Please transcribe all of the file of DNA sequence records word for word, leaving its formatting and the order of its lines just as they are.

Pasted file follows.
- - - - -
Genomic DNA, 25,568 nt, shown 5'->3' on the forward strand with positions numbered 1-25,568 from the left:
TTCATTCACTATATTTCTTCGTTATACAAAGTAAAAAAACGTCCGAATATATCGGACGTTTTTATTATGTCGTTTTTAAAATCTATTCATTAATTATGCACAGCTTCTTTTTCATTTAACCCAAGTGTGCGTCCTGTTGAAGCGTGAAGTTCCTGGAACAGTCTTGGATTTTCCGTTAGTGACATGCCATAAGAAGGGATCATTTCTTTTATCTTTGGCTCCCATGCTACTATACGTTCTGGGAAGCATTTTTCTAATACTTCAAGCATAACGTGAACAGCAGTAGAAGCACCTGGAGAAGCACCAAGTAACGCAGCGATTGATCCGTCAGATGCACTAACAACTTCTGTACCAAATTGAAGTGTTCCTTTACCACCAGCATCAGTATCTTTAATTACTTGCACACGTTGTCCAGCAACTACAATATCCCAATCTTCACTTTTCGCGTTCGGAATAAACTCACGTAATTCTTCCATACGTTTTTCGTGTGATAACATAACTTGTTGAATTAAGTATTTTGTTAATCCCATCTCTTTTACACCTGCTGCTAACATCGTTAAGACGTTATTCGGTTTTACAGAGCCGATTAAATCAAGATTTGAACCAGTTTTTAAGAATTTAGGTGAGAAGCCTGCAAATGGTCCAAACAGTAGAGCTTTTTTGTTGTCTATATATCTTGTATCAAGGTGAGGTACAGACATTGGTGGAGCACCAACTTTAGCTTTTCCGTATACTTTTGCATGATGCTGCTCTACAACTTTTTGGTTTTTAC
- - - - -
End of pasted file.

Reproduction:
Genomic DNA, 25,568 nt, shown 5'->3' on the forward strand with positions numbered 1-25,568 from the left:
TTCATTCACTATATTTCTTCGTTATACAAAGTAAAAAAACGTCCGAATATATCGGACGTTTTTATTATGTCGTTTTTAAAATCTATTCATTAATTATGCACAGCTTCTTTTTCATTTAACCCAAGTGTGCGTCCTGTTGAAGCGTGAAGTTCCTGGAACAGTCTTGGATTTTCCGTTAGTGACATGCCATAAGAAGGGATCATTTCTTTTATCTTTGGCTCCCATGCTACTATACGTTCTGGGAAGCATTTTTCTAATACTTCAAGCATAACGTGAACAGCAGTAGAAGCACCTGGAGAAGCACCAAGTAACGCAGCGATTGATCCGTCAGATGCACTAACAACTTCTGTACCAAATTGAAGTGTTCCTTTACCACCAGCATCAGTATCTTTAATTACTTGCACACGTTGTCCAGCAACTACAATATCCCAATCTTCACTTTTCGCGTTCGGAATAAACTCACGTAATTCTTCCATACGTTTTTCGTGTGATAACATAACTTGTTGAATTAAGTATTTTGTTAATCCCATCTCTTTTACACCTGCTGCTAACATCGTTAAGACGTTATTCGGTTTTACAGAGCCGATTAAATCAAGATTTGAACCAGTTTTTAAGAATTTAGGTGAGAAGCCTGCAAATGGTCCAAACAGTAGAGCTTTTTTGTTGTCTATATATCTTGTATCAAGGTGAGGTACAGACATTGGTGGAGCACCAACTTTAGCTTTTCCGTATACTTTTGCATGATGCTGCTCTACAACTTTTTGGTTTTTAC